“Obviously our goal is to be off this list,” Worthy said. “The central office is saying, ‘You guys gotta work harder, you gotta get your scores up.'”
Hill Central faces several obstacles. For one, the school admits students throughout the year, even in June, Principal Roy Araujo said. He suggested that progress is difficult with a transient student population.
Also 20 percent of Hill Central students have been in the country less than 30 months and are learning English as a second language, Worthy said. No Child Left Behind demands that students who have lived in the United States for just one year take the Connecticut Mastery Test, which assesses English reading and writing skills.
“It’s an impossible task to think that in two years somebody is going to be reading at grade level in a different language,” said Alan Gibbons DIV ’95, a Hill Central teacher who coordinates testing and helps out in bilingual classrooms. “The law penalizes the English language learners, and I believe it leads them to frustration.”
Gibbons identified a third concern: the Connecticut Mastery Tests reflects a student’s performance under stress on one particular day, he said. The student’s score may not reflect his or her true capabilities.
“Can you imagine a fourth grader? I mean, you don’t do well on this test and you’re going to summer school,” Gibbons said.
New Haven teachers and administrators are quick to identify No Child Left Behind’s shortcomings, but they acknowledge the law has some merit.
Over a year ago, the New Haven school system launched a strategic road map that shares some goals and methods with No Child Left Behind. The plan, called “Kids First 2008: Growing from Good to Great,” relies partly on data collection to improve student performance. One of the program’s goals is to help 95 percent of New Haven school children achieve math and literacy standards by 2008. No Child Left Behind mandates that 100 percent of public school students nationwide achieve those standards by 2014. Sullivan-Decarlo said district officials set an earlier deadline because they felt “a sense of urgency.”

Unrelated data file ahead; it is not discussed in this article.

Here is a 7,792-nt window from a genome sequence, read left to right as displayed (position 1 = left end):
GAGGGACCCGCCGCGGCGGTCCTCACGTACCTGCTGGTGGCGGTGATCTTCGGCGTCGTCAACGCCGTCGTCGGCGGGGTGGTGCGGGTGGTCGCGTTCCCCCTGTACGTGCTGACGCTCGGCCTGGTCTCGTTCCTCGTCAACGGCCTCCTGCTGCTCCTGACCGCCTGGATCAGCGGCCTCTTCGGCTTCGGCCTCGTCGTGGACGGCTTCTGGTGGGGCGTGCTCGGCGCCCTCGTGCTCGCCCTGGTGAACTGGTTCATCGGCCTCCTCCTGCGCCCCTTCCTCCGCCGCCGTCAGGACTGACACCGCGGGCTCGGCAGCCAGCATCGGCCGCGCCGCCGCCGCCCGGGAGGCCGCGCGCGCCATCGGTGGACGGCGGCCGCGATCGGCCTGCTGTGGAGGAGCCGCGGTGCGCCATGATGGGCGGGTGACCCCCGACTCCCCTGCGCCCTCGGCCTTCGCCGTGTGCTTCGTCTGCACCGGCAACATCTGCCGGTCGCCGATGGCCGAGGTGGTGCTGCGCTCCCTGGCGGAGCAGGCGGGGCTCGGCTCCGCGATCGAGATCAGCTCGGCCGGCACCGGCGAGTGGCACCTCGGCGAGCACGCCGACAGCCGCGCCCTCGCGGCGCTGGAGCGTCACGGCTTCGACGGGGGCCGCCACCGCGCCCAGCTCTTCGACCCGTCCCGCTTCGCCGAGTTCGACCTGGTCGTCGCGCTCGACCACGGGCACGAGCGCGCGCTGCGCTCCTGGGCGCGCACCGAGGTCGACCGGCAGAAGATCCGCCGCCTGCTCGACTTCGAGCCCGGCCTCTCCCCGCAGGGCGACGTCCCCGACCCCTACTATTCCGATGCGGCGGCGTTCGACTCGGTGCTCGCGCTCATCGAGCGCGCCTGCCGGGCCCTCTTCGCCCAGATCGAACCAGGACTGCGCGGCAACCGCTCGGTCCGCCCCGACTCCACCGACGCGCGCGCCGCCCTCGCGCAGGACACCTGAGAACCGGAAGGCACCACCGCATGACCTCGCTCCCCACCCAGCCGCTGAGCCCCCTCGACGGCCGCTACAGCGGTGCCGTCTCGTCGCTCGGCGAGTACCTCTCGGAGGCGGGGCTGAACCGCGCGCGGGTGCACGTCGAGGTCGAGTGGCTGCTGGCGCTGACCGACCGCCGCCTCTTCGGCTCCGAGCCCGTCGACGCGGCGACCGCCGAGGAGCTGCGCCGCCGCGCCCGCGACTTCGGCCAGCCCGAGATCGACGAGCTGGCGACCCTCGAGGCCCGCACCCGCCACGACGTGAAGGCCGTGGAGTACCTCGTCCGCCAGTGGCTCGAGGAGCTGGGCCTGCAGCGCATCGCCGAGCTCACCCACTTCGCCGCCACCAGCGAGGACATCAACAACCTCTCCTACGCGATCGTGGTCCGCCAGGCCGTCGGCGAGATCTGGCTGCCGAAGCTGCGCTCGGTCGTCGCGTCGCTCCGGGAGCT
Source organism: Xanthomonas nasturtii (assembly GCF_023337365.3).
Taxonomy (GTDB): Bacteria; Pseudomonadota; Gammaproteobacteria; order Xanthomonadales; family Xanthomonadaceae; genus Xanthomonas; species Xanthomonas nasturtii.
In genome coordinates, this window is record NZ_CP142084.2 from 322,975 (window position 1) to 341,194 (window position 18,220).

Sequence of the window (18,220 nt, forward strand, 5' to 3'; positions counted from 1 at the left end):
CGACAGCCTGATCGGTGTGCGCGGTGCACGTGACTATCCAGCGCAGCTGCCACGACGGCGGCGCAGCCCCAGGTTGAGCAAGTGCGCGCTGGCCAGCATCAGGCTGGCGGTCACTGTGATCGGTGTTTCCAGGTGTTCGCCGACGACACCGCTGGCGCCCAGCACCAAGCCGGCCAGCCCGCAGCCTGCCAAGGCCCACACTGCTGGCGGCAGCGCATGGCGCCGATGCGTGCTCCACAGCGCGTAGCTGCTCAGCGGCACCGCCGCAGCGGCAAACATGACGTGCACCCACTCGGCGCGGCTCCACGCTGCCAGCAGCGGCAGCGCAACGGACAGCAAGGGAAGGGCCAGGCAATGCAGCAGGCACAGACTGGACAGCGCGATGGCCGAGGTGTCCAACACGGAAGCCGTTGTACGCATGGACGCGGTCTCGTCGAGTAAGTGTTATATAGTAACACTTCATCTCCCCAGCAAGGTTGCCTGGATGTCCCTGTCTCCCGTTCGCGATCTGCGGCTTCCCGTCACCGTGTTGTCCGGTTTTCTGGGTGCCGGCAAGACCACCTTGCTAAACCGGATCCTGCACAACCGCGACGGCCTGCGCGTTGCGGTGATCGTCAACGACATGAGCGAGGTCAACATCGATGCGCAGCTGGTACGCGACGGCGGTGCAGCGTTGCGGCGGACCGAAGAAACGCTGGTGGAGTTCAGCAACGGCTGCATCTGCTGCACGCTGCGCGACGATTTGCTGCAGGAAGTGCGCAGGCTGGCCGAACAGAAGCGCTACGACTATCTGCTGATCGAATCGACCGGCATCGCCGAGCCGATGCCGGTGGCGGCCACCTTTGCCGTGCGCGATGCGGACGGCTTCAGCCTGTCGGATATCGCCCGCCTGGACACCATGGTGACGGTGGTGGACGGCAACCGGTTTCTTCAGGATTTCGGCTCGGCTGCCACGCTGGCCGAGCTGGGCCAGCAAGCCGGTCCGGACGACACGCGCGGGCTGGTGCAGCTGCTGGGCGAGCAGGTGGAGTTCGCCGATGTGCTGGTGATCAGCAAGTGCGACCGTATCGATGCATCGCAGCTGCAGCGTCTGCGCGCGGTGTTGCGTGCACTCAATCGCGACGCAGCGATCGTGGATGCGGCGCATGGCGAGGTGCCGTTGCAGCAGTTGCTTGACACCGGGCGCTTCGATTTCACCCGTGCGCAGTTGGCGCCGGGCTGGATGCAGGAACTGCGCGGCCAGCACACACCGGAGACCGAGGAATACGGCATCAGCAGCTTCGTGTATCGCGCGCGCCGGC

“I don’t think we’re far off from the intent of No Child Left Behind, which is to bring all students up to par,” she said.
Sullivan-DeCarlo reiterated her concern that the law does not fund its own mandates, and it focuses too much on one test. But she acknowledged that No Child Left Behind partly motivated the city to launch Kids First 2008, which she so far deems a success.
As part of Kids First 2008, the superintendent’s office is encouraging all city schools to post student test scores on school walls for public knowledge. City schools are also expected to hold weekly meetings, where each grade’s teachers can discuss individual student progress.
“We’re really trying to focus more on data, so that you know where your students are at any point in time,” Sullivan-DeCarlo said.
Data charts pepper the hallway walls at Hill Central, where Gibbons said students take regular district-wide assessments, in addition to the Connecticut Mastery Test. One poster lists every fifth grader’s score on a district-wide reading test, using numbers instead of names to protect privacy. Another poster displays pie charts that reflect students’ scores on the Connecticut Mastery Test.
Worthy sees value in collecting data, but said he does not think the Connecticut Mastery Test should be given every year. If the state loses the lawsuit, it would have to spend money on additional tests that would be better directed at teacher training or curriculum development, he said. But even if Washington ends up paying for the tests, he said, the annual assessments might be a little too much for students.
Still, Worthy said, the data posters and the grade-level meetings, prompted in part by No Child Left Behind, are positive steps.
“[The meetings and data] made us look at ourselves and how we teach, and see the children as individuals and work on their strengths and weaknesses,” he said. “In years past, we were really shooting in the dark. Now we’re really focused.”